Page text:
Where I do have extensive experience is as a corporate employee, manager and human resources professional. From slinging burgers at McDonald’s as a 16-year-old to decades working for large semiconductor manufacturing companies, to a six-plus-year stint at Zillow Group, I’ve spent a significant portion of my life in Corporate America. 

Somewhere in a box is my liberal arts degree with a concentration in human resource management. HR education and training, along with my experience and relative corporate-speak fluency, have led to a lifelong interest in business-worker interactions — both within their industries and the outside world. 

The big question

To read about this lawsuit and the swift reaction to it piques my curiosity. I can’t assimilate any of the news without having a question rattle around in my brain. A question that is hard to answer but is an essential part of development such as this lawsuit.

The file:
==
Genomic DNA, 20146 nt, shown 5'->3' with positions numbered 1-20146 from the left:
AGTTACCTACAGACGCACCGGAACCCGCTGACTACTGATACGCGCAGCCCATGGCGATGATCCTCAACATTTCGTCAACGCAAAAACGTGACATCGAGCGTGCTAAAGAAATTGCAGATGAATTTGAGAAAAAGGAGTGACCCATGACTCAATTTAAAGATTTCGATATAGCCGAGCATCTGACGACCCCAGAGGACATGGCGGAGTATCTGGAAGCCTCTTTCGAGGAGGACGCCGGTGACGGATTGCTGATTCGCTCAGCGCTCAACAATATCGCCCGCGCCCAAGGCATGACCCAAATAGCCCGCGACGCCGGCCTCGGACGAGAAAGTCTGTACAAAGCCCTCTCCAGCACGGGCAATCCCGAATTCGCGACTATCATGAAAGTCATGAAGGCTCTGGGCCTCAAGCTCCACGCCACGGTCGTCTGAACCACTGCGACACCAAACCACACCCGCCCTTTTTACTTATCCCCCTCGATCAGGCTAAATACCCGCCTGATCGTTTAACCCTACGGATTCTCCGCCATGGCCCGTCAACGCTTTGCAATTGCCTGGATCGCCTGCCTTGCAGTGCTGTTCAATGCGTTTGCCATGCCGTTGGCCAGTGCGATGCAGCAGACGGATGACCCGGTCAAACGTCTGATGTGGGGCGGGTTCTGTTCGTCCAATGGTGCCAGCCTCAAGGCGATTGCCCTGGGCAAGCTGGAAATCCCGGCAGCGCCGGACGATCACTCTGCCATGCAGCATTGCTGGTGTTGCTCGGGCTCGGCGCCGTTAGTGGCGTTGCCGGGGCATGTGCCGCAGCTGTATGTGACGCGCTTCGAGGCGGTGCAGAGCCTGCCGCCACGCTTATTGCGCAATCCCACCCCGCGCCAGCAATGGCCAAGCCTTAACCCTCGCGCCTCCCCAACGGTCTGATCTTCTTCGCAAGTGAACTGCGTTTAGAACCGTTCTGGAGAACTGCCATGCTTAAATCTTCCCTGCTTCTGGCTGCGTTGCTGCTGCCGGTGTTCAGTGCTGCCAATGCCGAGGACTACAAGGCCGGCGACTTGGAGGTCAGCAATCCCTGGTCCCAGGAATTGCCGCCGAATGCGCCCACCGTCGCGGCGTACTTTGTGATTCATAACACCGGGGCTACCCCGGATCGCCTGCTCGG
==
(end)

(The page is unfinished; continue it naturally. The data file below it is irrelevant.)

That question is: Is it a company’s job to make money or be a force for positive change in the world?

The simple solution, I suppose, would be to say, “a publicly traded company (like Redfin) is beholden to its shareholders.” That mantra has been espoused in business school since time immemorial. 

Far more recently, however, a mantra of “corporate citizenship” has surfaced. Business schools, always laden with acronyms, are now talking about CSR, ESG, SDG and TSI.

Not familiar with this family of TLAs (three-letter acronyms)?

  • Corporate social responsibility
  • Environmental, social and governance
  • Sustainable development goals
  • Total societal impact

All of these go well beyond the need for the beholding of shareholders in a publicly traded business. Private enterprises, which most real estate agents and brokers fall into, are also expected more and more to be good “corporate” citizens.    

“What nonsense!” some readers are thinking. “It’s all about the profit!”